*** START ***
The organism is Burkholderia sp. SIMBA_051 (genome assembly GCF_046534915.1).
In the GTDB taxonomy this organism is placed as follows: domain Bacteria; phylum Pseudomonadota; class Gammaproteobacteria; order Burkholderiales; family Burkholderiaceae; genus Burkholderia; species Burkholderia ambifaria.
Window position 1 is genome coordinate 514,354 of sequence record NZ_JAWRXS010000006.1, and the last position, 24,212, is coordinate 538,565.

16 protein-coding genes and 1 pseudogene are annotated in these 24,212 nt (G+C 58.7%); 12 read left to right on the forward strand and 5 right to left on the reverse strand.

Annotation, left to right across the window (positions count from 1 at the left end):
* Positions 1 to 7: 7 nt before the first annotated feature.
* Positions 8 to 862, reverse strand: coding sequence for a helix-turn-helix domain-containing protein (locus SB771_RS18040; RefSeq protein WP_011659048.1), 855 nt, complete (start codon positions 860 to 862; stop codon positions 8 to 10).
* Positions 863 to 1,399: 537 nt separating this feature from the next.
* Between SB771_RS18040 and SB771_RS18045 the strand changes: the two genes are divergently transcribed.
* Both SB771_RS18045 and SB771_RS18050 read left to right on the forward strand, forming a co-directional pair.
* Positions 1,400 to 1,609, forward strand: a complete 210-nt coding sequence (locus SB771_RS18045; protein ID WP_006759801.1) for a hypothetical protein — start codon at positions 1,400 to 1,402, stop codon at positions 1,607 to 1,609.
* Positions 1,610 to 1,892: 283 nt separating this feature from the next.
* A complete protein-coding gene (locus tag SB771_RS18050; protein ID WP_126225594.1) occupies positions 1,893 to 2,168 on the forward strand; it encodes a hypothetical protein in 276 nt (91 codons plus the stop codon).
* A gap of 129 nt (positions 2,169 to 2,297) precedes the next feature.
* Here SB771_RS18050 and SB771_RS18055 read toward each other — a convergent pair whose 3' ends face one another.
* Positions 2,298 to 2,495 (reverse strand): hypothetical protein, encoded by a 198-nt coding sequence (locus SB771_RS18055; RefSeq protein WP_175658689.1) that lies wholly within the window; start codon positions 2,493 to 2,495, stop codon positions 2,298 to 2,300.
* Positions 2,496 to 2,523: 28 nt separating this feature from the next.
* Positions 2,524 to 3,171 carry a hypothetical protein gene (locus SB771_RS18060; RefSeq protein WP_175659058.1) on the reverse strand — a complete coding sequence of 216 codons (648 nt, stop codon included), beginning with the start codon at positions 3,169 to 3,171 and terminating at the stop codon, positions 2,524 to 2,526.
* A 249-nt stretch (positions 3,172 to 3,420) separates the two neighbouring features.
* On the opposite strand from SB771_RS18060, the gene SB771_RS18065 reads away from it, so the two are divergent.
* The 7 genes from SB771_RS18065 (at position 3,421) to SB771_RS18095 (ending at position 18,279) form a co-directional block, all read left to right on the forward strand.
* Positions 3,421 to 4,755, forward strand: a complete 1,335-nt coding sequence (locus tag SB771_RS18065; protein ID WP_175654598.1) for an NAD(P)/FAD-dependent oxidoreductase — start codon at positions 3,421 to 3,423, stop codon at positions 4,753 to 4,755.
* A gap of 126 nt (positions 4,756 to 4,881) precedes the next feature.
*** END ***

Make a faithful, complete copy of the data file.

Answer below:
The organism is Burkholderia sp. SIMBA_051 (genome assembly GCF_046534915.1).
In the GTDB taxonomy this organism is placed as follows: domain Bacteria; phylum Pseudomonadota; class Gammaproteobacteria; order Burkholderiales; family Burkholderiaceae; genus Burkholderia; species Burkholderia ambifaria.
Window position 1 is genome coordinate 514,354 of sequence record NZ_JAWRXS010000006.1, and the last position, 24,212, is coordinate 538,565.

16 protein-coding genes and 1 pseudogene are annotated in these 24,212 nt (G+C 58.7%); 12 read left to right on the forward strand and 5 right to left on the reverse strand.

Annotation, left to right across the window (positions count from 1 at the left end):
* Positions 1 to 7: 7 nt before the first annotated feature.
* Positions 8 to 862, reverse strand: coding sequence for a helix-turn-helix domain-containing protein (locus SB771_RS18040; RefSeq protein WP_011659048.1), 855 nt, complete (start codon positions 860 to 862; stop codon positions 8 to 10).
* Positions 863 to 1,399: 537 nt separating this feature from the next.
* Between SB771_RS18040 and SB771_RS18045 the strand changes: the two genes are divergently transcribed.
* Both SB771_RS18045 and SB771_RS18050 read left to right on the forward strand, forming a co-directional pair.
* Positions 1,400 to 1,609, forward strand: a complete 210-nt coding sequence (locus SB771_RS18045; protein ID WP_006759801.1) for a hypothetical protein — start codon at positions 1,400 to 1,402, stop codon at positions 1,607 to 1,609.
* Positions 1,610 to 1,892: 283 nt separating this feature from the next.
* A complete protein-coding gene (locus tag SB771_RS18050; protein ID WP_126225594.1) occupies positions 1,893 to 2,168 on the forward strand; it encodes a hypothetical protein in 276 nt (91 codons plus the stop codon).
* A gap of 129 nt (positions 2,169 to 2,297) precedes the next feature.
* Here SB771_RS18050 and SB771_RS18055 read toward each other — a convergent pair whose 3' ends face one another.
* Positions 2,298 to 2,495 (reverse strand): hypothetical protein, encoded by a 198-nt coding sequence (locus SB771_RS18055; RefSeq protein WP_175658689.1) that lies wholly within the window; start codon positions 2,493 to 2,495, stop codon positions 2,298 to 2,300.
* Positions 2,496 to 2,523: 28 nt separating this feature from the next.
* Positions 2,524 to 3,171 carry a hypothetical protein gene (locus SB771_RS18060; RefSeq protein WP_175659058.1) on the reverse strand — a complete coding sequence of 216 codons (648 nt, stop codon included), beginning with the start codon at positions 3,169 to 3,171 and terminating at the stop codon, positions 2,524 to 2,526.
* A 249-nt stretch (positions 3,172 to 3,420) separates the two neighbouring features.
* On the opposite strand from SB771_RS18060, the gene SB771_RS18065 reads away from it, so the two are divergent.
* The 7 genes from SB771_RS18065 (at position 3,421) to SB771_RS18095 (ending at position 18,279) form a co-directional block, all read left to right on the forward strand.
* Positions 3,421 to 4,755, forward strand: a complete 1,335-nt coding sequence (locus tag SB771_RS18065; protein ID WP_175654598.1) for an NAD(P)/FAD-dependent oxidoreductase — start codon at positions 3,421 to 3,423, stop codon at positions 4,753 to 4,755.
* A gap of 126 nt (positions 4,756 to 4,881) precedes the next feature.